CoreShares manager Gareth Stobie says the fund was small and the maintenance of the customised index became problematic. He says CoreShares believes that ESG is not an asset class but should be woven into the fabric of how the company invests.
When it comes to returns, CoreShares believes selecting funds based on their ESG scores can help manage risks better, but lower risk should equal lower returns and not the other way around.
Indices with an ESG focus may also impair diversification that broad indices provide, he says.
Stobie says that globally, index-tracking investment companies that are forced to be long-term holders of, for example, the shares in the JSE all-share and top-40 indices or the S&P500 index, are motivated to be active shareholders. Active shareholders or active stewards talk to the management of companies on ESG-related issues whereas an active manager who doesn't practise active stewardship may just sell the stock.
CoreShares is not yet able to engage actively but it aims to build this capacity in time, Stobie says.
Active engagement is the focus of one of the longer-standing actively managed socially responsible funds in SA.
Terence Craig, the manager of the Element Earth Equity Fund, says the fund does not screen out, for example, all mining shares.
It, however, avoids companies with poor governance, such as Steinhoff and Naspers, but will invest in companies with good valuations (share prices relative to earnings) with which Element can engage to improve their ESG practices, says Craig.
Conscience is the guide
Morningstar's Hortense Bioy lists six drivers for the focus on sustainable investing:
1. Recent corporate scandals such as Steinhoff, Volkswagen and BP;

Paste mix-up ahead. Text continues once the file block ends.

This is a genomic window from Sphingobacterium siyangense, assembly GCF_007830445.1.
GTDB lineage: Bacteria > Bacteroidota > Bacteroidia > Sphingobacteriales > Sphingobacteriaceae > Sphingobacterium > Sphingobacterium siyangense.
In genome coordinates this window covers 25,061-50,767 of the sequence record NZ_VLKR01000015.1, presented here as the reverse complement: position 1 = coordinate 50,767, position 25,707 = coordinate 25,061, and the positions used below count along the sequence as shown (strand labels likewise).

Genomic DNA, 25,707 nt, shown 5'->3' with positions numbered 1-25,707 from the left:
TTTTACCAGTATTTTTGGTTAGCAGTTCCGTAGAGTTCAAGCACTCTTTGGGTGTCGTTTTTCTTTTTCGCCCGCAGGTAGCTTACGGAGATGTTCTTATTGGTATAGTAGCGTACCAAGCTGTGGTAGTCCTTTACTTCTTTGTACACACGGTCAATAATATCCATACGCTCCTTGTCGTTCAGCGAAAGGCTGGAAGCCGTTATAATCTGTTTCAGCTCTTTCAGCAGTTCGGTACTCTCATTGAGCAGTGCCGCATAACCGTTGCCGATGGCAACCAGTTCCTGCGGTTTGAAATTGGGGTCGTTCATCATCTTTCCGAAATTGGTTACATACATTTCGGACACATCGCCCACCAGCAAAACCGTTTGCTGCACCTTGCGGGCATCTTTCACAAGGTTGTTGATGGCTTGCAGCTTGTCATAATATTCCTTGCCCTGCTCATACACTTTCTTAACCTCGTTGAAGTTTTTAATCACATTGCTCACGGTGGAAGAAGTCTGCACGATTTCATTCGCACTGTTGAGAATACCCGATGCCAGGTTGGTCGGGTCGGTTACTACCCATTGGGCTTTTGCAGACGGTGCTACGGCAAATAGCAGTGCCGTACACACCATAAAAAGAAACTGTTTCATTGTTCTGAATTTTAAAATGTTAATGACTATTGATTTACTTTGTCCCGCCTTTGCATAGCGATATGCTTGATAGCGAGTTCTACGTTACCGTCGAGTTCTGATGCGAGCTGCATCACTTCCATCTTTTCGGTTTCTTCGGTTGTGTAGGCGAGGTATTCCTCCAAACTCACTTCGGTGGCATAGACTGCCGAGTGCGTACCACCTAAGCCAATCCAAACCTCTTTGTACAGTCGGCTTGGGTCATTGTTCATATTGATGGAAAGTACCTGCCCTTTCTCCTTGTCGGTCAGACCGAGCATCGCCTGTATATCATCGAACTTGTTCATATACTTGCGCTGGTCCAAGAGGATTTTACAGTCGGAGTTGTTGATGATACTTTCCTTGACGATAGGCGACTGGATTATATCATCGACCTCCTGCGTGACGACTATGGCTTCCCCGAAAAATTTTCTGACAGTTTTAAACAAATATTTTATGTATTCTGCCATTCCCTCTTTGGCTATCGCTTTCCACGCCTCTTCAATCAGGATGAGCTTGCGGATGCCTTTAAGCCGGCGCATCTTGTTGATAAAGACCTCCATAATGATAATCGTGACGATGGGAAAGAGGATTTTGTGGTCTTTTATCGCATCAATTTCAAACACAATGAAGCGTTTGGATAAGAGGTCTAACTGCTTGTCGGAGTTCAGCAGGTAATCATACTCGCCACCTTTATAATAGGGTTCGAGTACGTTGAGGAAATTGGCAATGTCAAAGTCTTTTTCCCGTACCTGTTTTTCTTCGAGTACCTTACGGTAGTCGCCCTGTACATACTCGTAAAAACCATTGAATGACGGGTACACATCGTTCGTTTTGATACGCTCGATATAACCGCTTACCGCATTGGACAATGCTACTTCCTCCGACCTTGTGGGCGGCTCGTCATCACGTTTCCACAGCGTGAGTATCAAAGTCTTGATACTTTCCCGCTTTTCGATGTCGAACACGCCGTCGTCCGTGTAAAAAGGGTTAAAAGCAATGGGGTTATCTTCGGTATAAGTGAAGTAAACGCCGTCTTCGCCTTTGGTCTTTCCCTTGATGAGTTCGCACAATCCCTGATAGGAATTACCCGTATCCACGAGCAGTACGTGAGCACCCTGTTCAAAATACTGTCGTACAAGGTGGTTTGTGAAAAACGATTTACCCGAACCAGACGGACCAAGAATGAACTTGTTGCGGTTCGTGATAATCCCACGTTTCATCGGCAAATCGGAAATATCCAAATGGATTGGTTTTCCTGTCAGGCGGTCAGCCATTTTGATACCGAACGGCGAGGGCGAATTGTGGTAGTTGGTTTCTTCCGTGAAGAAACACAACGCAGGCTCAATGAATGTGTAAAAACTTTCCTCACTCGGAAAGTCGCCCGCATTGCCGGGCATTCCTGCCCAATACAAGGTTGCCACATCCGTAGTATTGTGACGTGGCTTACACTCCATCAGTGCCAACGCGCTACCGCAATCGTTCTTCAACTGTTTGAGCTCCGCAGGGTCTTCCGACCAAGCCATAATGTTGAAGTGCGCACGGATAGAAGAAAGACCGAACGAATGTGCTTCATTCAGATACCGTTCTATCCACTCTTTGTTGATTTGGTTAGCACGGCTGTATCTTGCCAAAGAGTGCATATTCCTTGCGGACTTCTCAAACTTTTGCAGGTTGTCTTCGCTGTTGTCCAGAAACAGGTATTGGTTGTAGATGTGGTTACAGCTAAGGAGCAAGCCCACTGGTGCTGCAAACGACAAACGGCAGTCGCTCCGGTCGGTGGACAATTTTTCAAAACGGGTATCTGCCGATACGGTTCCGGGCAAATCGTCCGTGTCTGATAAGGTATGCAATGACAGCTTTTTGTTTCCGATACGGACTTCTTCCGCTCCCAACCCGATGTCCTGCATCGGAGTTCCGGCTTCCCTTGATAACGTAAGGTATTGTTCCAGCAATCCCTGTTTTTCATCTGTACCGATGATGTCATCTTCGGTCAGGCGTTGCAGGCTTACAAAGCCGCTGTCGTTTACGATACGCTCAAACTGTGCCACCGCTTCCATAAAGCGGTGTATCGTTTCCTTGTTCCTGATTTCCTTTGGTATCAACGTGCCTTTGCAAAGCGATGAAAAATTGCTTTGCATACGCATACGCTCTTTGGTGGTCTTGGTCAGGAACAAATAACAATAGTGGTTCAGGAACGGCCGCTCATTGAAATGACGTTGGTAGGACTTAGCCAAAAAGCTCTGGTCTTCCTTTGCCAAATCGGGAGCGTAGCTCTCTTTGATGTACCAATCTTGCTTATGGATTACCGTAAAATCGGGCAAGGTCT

2. The UN's Sustainable Development Goals;
3. The Paris agreement on climate change;
4. Government regulation and standards for the financial sector;
5. Consumers turning to more sustainable consumable and investment offerings; and
6. Influence of younger generations, particularly millennials, and of women, and the transfer of wealth from older people to younger generations.
Weighting for good, globally
Old Mutual's two environmental, social and governance (ESG) global index-tracking funds are designed to deliver returns in line with the MSCI world developed markets and the MSCI emerging markets indices, making it easy for investors to opt for the index investment that can bring about change.
The ESG indices maintain the exposure to the same countries and market sectors that you enjoy in the MSCI indices, but with a higher concentration of shares with the best ESG scores, says Frank Sibiya, index portfolio manager at Old Mutual's index-tracking business, Customised Solutions.
The funds are offered to South African investors as rand-denominated feeder funds that feed into funds managed by Customised Solutions in Ireland.
Sibiya and Jon Duncan, head of responsible investment at Old Mutual, say the ESG indices screen out shares that have been repeat offenders against responsible investment norms - typically those involved in human rights, labour, pollution, data privacy or governance issues. Steinhoff and Facebook, for example, were excluded from the indices.
The shares with the best ESG scores on the most relevant measures in each sector in each country are given higher weightings than they have in the parent index, to omit those with lower scores.
Duncan says MSCI does not have an ESG index for SA but Old Mutual has developed its own for an institutional client. It plans to adapt this index to reduce exposure to companies with high carbon footprints, and open it to individual investors.
Old Mutual Wealth's discretionary investment manager, Tailored Fund Portfolios, which devises portfolios for financial advisers, also has a global range with ESG overlays that include green bonds - fixed interest instruments that fund projects with environmental benefits.